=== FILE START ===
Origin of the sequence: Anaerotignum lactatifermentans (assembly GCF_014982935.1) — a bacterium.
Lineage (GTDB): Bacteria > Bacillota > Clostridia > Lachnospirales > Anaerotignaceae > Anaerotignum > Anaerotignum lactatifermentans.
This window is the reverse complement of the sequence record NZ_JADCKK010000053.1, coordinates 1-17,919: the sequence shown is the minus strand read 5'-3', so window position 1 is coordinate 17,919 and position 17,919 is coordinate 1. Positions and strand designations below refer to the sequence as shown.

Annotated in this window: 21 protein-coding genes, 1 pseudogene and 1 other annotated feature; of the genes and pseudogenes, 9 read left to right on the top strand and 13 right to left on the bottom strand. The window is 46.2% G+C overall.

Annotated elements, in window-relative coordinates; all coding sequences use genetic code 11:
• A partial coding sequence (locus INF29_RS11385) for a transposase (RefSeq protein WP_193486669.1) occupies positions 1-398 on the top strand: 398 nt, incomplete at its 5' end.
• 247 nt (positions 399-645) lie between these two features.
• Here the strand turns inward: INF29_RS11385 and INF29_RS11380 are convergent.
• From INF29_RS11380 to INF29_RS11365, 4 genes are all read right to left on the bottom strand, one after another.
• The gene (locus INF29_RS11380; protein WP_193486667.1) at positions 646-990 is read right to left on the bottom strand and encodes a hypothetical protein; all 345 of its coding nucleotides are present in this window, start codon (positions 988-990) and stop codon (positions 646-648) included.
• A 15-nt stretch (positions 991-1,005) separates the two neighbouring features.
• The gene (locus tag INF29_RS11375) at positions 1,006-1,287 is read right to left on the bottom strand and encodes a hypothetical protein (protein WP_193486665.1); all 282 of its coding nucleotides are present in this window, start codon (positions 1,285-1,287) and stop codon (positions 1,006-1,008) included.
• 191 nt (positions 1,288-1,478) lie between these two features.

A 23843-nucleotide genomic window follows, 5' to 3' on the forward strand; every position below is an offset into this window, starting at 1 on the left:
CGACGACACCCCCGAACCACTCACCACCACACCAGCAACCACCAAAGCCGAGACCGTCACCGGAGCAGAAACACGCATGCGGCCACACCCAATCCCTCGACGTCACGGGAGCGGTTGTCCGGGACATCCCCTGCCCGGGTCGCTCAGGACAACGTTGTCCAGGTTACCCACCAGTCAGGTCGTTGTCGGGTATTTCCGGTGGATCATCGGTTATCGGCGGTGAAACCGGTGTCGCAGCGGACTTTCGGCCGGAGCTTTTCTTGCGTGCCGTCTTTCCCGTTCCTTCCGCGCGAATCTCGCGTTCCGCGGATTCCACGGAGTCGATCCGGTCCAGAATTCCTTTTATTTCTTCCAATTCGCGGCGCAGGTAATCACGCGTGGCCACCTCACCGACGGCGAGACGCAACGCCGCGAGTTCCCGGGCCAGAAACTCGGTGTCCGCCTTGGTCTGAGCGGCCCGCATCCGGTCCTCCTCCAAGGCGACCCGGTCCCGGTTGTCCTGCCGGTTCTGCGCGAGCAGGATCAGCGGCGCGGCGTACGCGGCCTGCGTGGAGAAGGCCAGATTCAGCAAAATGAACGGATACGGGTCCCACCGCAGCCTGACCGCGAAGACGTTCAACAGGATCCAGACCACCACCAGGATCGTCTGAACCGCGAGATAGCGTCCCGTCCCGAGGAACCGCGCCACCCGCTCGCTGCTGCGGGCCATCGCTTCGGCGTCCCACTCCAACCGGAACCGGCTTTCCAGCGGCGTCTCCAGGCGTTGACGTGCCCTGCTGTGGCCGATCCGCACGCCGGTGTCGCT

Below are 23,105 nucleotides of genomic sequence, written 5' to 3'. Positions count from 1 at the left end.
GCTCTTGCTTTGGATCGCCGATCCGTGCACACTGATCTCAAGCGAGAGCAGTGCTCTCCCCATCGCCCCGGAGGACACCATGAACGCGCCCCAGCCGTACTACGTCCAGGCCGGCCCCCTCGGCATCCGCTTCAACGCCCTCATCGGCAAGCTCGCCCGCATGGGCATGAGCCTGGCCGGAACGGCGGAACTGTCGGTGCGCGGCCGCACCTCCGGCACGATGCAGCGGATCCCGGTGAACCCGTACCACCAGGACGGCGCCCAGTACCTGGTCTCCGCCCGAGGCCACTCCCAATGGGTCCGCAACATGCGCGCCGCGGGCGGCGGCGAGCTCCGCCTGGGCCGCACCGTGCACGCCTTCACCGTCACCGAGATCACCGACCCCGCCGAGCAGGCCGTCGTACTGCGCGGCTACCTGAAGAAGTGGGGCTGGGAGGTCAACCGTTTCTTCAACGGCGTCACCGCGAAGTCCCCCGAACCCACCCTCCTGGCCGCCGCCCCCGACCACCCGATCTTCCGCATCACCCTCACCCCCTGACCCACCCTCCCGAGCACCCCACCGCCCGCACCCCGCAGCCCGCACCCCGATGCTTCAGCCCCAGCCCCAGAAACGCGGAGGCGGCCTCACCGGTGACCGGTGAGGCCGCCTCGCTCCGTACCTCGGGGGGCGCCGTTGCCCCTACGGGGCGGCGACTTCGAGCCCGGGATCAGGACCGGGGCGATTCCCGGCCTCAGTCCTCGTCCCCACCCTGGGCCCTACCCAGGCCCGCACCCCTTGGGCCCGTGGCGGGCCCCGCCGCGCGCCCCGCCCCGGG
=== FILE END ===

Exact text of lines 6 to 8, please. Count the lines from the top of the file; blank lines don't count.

• A partial coding sequence (locus INF29_RS11385) for a transposase (RefSeq protein WP_193486669.1) occupies positions 1-398 on the top strand: 398 nt, incomplete at its 5' end.
• 247 nt (positions 399-645) lie between these two features.
• Here the strand turns inward: INF29_RS11385 and INF29_RS11380 are convergent.